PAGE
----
Detroit Street Care, an outreach activity where Michigan State University College of Osteopathic Medicine students provide medical assistance to the homeless, has received more than $148,000 from a Michigan high school.
Troy Athens High School in Troy, Michigan, chose Detroit Street Care as part of their annual charity week which included a variety of fundraising activities including a teacher dance-off and competitive volleyball tournaments.
“Athens student congress was intrigued by Detroit Street Care and their outreach to those who need it most,” said Shawn DuFresne, who advises the school’s student leaders. “Helping others has been a major part of our school culture for years now, especially aiding those who may be overlooked by society. Our student body was fired up and we saw the outstanding result. All students and staff at Athens take great pride in how the donation will impact others.”
Through Detroit Street Care, medical students at the College of Osteopathic Medicine’s Detroit Medical Center site offer clinical care to the city's homeless population with supervision from physicians Richard Bryce and Mary Jo Voelpel.
“The mission of Detroit Street Care has always been to provide the best care possible for those facing homelessness,” said Bryce, an assistant professor of family and community medicine and staff physician at the Community Health and Social Services clinic. “Also, due to the extreme generosity of our patients who share their amazing stories and medical histories with our students, we hope the future doctors can learn to become compassionate osteopathic physicians.”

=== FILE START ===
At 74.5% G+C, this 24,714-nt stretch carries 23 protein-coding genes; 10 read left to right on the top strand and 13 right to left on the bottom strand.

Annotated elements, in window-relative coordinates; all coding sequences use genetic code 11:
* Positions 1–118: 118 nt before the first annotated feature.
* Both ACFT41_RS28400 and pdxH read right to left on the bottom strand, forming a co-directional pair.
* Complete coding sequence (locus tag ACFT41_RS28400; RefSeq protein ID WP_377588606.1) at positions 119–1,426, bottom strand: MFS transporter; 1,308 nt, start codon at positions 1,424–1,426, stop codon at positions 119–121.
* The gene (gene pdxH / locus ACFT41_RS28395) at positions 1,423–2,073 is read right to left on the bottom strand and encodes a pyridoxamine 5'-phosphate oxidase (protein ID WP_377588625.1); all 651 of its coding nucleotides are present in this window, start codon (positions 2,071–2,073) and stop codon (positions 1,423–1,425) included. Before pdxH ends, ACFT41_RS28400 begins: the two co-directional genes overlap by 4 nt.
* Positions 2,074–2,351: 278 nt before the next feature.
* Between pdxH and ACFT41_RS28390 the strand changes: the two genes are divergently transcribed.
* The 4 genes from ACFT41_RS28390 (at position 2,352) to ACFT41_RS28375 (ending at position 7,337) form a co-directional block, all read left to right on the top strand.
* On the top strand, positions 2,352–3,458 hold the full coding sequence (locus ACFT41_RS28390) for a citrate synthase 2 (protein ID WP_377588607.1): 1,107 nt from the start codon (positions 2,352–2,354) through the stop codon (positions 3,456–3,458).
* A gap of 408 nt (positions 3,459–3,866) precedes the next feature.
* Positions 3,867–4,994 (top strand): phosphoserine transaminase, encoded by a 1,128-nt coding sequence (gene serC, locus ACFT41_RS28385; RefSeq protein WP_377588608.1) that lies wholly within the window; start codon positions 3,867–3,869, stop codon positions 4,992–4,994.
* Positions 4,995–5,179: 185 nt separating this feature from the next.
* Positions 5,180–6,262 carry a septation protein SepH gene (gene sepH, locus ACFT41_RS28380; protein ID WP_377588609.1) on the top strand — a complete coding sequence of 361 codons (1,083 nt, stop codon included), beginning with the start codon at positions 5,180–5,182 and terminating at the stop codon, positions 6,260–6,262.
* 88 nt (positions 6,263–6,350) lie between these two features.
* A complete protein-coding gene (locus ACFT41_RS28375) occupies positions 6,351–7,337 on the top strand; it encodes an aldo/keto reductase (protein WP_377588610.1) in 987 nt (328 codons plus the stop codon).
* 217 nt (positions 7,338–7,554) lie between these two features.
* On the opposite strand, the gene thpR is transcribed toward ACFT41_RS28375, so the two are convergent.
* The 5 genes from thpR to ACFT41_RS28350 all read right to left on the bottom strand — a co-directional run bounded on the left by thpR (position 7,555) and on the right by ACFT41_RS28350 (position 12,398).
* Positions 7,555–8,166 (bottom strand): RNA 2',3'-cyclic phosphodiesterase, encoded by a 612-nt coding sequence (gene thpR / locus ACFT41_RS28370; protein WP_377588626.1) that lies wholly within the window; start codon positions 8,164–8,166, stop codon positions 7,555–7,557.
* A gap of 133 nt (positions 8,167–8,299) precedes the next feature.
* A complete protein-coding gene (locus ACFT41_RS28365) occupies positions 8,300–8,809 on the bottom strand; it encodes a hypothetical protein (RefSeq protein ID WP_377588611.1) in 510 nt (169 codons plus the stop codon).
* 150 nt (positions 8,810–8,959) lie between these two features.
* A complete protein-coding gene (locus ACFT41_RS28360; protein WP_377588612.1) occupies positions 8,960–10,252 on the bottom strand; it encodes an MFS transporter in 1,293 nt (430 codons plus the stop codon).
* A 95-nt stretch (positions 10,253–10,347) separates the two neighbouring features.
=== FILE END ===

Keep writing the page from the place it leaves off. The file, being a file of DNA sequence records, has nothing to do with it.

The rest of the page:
Detroit Street Care works with the Neighborhood Service Organization, which operates the Tumaini Center, a crisis-support facility for those facing homelessness.
The MSU osteopathic students also work alongside Wayne State University School of Medicine’s Street Medicine Detroit organization.
Bryce and the students are exploring the best way to use the donation for programming.
“We hope to find more ways to reach our patient population,” Bryce said. “We plan to get more medical and diagnostic equipment that could best take care of our patients and joining with Street Medicine Detroit to obtain a portable electronic medical record system. We have also looked at the possibility of getting a mobile clinic that would allow us to increase our outreach in Detroit.”
“We had heard they raised almost $150,000 and were blown away by the support from Troy Athens and the community at large,” said Eil Eisman, a second-year osteopathic medical student and member of the Detroit Street Care e-board. “It’s so heartwarming to know your work is being recognized and supported.”
Nearly 250 MSU medical students have participated in Detroit Street Care since it started.
“We are extremely thankful for Troy Athens High School and to Arta Duda, the Wayne State University student who helped connect us with this opportunity,” Bryce said. “It will allow us to continue to find ways to improve on the Detroit Street Care mission.”